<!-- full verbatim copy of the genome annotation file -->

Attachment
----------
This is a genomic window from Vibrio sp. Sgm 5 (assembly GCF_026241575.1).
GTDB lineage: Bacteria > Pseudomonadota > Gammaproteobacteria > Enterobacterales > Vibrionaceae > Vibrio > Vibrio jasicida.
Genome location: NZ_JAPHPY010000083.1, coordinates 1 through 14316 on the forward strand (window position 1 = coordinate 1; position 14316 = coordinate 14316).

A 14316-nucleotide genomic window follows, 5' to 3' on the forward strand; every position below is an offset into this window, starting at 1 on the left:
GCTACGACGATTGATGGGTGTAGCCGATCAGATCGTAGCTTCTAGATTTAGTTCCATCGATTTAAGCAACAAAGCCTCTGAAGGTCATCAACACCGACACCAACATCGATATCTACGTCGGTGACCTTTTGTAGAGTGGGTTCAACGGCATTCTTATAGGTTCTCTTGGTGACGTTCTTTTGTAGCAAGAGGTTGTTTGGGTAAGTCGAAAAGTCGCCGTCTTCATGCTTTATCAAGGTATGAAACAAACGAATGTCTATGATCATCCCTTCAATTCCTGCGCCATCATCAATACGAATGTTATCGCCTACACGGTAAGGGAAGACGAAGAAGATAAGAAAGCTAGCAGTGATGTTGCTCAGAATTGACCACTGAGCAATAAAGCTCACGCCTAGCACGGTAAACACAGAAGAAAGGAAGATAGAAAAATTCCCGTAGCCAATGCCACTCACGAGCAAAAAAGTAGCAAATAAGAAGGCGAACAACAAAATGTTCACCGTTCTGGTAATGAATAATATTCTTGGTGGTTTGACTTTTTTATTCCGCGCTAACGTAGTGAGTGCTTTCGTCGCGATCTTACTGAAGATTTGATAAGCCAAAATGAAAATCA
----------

This is a genomic window from Vibrio sp. Sgm 5 (assembly GCF_026241575.1).
GTDB lineage: Bacteria > Pseudomonadota > Gammaproteobacteria > Enterobacterales > Vibrionaceae > Vibrio > Vibrio jasicida.
Genome location: NZ_JAPHPY010000083.1, coordinates 1 through 14316 on the forward strand (window position 1 = coordinate 1; position 14316 = coordinate 14316).

A 14316-nucleotide genomic window follows, 5' to 3' on the forward strand; every position below is an offset into this window, starting at 1 on the left:
GCTACGACGATTGATGGGTGTAGCCGATCAGATCGTAGCTTCTAGATTTAGTTCCATCGATTTAAGCAACAAAGCCTCTGAAGGTCATCAACACCGACACCAACATCGATATCTACGTCGGTGACCTTTTGTAGAGTGGGTTCAACGGCATTCTTATAGGTTCTCTTGGTGACGTTCTTTTGTAGCAAGAGGTTGTTTGGGTAAGTCGAAAAGTCGCCGTCTTCATGCTTTATCAAGGTATGAAACAAACGAATGTCTATGATCATCCCTTCAATTCCTGCGCCATCATCAATACGAATGTTATCGCCTACACGGTAAGGGAAGACGAAGAAGATAAGAAAGCTAGCAGTGATGTTGCTCAGAATTGACCACTGAGCAATAAAGCTCACGCCTAGCACGGTAAACACAGAAGAAAGGAAGATAGAAAAATTCCCGTAGCCAATGCCACTCACGAGCAAAAAAGTAGCAAATAAGAAGGCGAACAACAAAATGTTCACCGTTCTGGTAATGAATAATATTCTTGGTGGTTTGACTTTTTTATTCCGCGCTAACGTAGTGAGTGCTTTCGTCGCGATCTTACTGAAGATTTGATAAGCCAAAATGAAAATCA